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NHS news in brief

Our weekly round of NHS and healthcare stories

Pets on the NHS

Patients could receive pets as part of a new NHS pilot scheme aimed at reducing the number of hospital admissions. The therapeutic benefits of pets, such as dogs, have been well documented as they are thought to offer companionship to the depressed, aid with physiotherapy in stroke patients, and provide familiarity to special needs patients and those in residential homes. It is also hoped that the scheme, sponsored by the Department of Health's national primary care development team, can reduce the costs associated with hospital admission, which are currently around £4,200 per person. However, a spokesman for London's Lewisham Primary Care Trust, where the pilot will kick off in September, said that receiving a dog is just one option available to patients. Other options include the provision of specially adapted chairs, a heater, transport to social clubs or an overnight carer.

NHS hair replacement

Some 2,250 British women go bald every year, double the number in 1995, and the cause of their alopecia remains a mystery. However, stress is suspected as a major contributing factor. To combat the growing problem, hair loss `treatment studios', funded by Primary Care Trusts, have been set up, enabling GPs to offer free hair extensions to some patients. These studios also treat cancer patients, who have lost their hair as a side effect of chemotherapy, as well as those with trichotillomania (impulsive hair pulling). However, not everyone is happy with developments. One NHS doctor lamented anonymously: ìI worry that this will end up with women who simply want to have nicer hair, claiming they're experiencing emotional trauma - we already have people getting boob jobs on the health service.î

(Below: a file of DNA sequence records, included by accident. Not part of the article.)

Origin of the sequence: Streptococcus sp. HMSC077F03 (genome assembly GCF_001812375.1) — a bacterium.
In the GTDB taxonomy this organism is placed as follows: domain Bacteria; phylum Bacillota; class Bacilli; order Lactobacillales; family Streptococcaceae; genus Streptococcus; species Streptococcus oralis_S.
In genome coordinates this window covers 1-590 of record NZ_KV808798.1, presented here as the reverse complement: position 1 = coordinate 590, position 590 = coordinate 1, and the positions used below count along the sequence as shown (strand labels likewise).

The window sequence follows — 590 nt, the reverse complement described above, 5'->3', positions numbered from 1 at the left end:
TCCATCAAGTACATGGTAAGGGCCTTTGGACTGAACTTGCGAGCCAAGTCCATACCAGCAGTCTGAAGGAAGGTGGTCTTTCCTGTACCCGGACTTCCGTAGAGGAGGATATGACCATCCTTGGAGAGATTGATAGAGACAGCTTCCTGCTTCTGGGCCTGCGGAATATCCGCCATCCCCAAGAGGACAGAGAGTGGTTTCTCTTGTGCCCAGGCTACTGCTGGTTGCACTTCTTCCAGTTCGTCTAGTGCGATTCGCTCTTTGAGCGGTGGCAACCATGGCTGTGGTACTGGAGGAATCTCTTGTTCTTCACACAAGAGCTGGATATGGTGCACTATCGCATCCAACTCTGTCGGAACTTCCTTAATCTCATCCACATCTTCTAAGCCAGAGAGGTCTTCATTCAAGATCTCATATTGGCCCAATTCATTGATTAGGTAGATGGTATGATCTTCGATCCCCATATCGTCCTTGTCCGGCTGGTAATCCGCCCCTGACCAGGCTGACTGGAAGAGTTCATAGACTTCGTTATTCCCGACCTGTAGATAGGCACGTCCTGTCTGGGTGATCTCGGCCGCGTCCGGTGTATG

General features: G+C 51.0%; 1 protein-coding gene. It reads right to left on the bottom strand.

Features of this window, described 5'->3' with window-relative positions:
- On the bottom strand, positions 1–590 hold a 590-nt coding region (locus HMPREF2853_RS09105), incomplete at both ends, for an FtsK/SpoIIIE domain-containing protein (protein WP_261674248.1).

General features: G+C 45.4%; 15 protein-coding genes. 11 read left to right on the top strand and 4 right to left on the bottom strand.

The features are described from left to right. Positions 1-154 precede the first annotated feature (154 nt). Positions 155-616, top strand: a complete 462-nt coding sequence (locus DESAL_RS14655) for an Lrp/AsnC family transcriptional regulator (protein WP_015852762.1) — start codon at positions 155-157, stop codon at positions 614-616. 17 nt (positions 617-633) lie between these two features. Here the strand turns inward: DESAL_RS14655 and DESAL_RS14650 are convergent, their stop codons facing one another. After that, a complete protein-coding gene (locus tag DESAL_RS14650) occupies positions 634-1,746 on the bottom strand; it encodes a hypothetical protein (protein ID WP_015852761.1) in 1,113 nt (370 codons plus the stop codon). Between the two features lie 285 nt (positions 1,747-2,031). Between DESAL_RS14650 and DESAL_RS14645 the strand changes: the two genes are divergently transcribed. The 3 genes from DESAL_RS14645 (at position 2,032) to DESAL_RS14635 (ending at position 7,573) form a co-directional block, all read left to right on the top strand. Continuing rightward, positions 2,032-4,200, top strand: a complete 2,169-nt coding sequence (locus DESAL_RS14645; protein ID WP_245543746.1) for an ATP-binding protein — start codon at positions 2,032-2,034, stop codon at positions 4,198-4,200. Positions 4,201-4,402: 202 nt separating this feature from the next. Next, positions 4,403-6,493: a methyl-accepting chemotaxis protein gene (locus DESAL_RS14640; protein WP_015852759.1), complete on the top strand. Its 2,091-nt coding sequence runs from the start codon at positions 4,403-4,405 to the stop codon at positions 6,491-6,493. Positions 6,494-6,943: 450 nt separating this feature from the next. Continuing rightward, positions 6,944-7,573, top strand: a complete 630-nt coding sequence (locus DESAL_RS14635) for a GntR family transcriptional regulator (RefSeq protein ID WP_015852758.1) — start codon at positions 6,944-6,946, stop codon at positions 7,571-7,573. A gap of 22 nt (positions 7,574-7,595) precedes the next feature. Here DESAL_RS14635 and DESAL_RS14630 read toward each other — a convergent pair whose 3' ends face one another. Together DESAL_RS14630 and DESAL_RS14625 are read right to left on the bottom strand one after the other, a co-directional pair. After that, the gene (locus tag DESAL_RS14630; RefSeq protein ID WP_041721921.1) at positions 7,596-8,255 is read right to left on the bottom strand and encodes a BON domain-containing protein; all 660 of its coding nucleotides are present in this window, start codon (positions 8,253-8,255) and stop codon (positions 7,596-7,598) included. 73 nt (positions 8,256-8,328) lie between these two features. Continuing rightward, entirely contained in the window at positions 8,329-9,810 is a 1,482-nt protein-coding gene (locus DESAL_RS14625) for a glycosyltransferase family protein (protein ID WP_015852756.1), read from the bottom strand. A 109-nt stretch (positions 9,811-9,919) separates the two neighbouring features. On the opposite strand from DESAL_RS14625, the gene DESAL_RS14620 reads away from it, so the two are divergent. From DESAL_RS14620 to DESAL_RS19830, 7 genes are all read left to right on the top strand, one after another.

A&E warned over care quality

Accident and emergency departments may have thought they could relax after appearing to have successfully reduced waiting times, but according to the Healthcare Commission, A&E now needs to urgently improve the `quality' of its care. In a study of 170 A&E units, the NHS watchdog found that the administration of pain relief was much too slow - only 53 per cent of children in pain and 42 per cent of patients with hip fractures received pain relief within one hour of arrival. Pain relief should be administered within 20 minutes, according to A&E recommendations. The new criticisms have raised fears that `speed treatments' are reducing the quality of work in NHS A&E units.

More negligence claims to cost billions

The NHS has set aside £8bn to deal with negligence claims over the next decade, as litigation costs continue to rise. Last year alone, the NHS Litigation Authority had to pay out £503m in claims and legal costs. The government hopes to curb the rising cost of clinical negligence claims in a new Bill, to be introduced later this year. The controversial Bill has been designed to keep negligence cases out of court, reducing potential fees and payments.

30th September 2008

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